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Explore the multi-use trail that connects two iconic Ontario parks.
Apart from the incredible natural beauty, the most striking element of the Park to Park Trail is the ground it covers. At 230 kilometers, the trail crosses an area the size of many small European countries. Linking two iconic provincial parks, you can travel from the westerly tip of the Explorers’ Edge region at Killbear Park on Georgian Bay, to its eastern side at the world-famous Algonquin Park.
I had the chance to see a good chunk of the route with the man who probably knows the trail better than anyone, Peter Searle, the operations manager for the Park-To-Park Trail Association. Starting off a bit south of Parry Sound, near Highway 400, we rode close to 100 kilometers in a few short hours, cruising north towards Huntsville, then back again.
“Welcome to my office,” says Peter, pointing to a lake where a pair of otters plays in the sparkling water.
Atop two bright-red ATVs, we followed the trail through incredible country – dense deciduous forests forming tunnels of greenery overhead; open, grassy wetlands, endless lakes and rushing rivers. The section of trail we were on follows the historic route of the Ottawa, Arnprior & Parry Sound Railway. Built by lumber baron J.R. Booth in the 1890s to carry timber south, the railway was once the busiest in Canada, and is partly responsible for the development of Algonquin Park.
Today, the railway is gone, but signs of it remain if you look closely. The trail sits atop the old rail bed, and along the way there are remnants of the towering trestle bridges, old steam locomotives being slowly consumed by the woods, and most fascinatingly, ruins of formerly thriving towns linked by the railway, including the remains of hotels, post offices and general stores.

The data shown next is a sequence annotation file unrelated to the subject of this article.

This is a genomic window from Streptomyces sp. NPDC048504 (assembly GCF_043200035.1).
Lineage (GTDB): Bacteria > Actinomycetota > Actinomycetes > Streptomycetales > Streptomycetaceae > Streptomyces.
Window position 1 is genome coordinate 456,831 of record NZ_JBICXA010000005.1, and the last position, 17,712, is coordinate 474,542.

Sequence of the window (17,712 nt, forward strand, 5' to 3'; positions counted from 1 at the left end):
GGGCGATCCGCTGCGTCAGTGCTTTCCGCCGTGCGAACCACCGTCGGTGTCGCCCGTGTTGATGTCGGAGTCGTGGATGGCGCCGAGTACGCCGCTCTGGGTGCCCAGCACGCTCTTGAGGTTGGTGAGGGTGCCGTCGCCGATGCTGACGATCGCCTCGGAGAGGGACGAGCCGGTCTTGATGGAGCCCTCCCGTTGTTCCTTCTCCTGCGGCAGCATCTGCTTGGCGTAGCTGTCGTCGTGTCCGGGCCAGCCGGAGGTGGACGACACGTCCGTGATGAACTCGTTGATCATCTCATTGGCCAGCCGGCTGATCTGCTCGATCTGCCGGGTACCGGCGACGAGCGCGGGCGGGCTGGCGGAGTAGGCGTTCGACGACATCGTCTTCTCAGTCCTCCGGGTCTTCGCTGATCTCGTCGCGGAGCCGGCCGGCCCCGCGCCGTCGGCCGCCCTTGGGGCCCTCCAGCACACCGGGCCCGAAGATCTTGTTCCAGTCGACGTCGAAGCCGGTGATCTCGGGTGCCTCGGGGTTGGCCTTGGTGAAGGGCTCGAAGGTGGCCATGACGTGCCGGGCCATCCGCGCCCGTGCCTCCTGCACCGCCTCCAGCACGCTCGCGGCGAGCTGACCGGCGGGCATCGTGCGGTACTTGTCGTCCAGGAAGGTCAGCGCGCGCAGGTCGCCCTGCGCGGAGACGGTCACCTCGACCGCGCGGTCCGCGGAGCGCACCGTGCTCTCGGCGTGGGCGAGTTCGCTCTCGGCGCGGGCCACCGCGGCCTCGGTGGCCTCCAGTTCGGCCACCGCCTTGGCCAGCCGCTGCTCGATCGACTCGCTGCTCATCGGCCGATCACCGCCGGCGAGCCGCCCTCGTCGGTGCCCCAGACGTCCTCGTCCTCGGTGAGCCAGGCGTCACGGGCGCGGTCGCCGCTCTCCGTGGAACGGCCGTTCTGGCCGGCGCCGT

“It’s amazing to think that this used to be a busy place,” says Peter. “When you think of the tough lives that these loggers must have lived out here, it makes any of your own problems seem pretty small.”
The Park to Park Trail is open to trail-lovers of all types, from hikers to mountain bikers, ATVers and dirt bikers, and even the occasional rider on horseback. While we were out, we passed several hikers, a few mountain bikers, and a few fisherman off to secret spots along the trail.
The number of lakes you pass on the trail is astounding. Sometimes it’s easy to think that there is more water than land, and looking at the map it’s impossible to count the lakes. While the trail is free to use for non-motorized users, those on ATVs and trail bikes require passes, which are sold by the day, week or year. With all the users sharing the trail, the regular rules of riding and common sense apply to trail use.
For anyone planning a ride on the Park to Park Trail, your first stop should be www.parktoparktrail.com. This great website can point you towards where to purchase passes; food, fuel and lodging availability, trail maps and more.
One kilometre or one hundred: Get out and explore the incredible journey between two fantastic Ontario parks.
Photographer and writer Scott Turnbull lives and works in the region. You can visit Scott and his wife, Miranda Britton, a renowned jewellery designer, at their unique studio in the country near Windermere, Muskoka.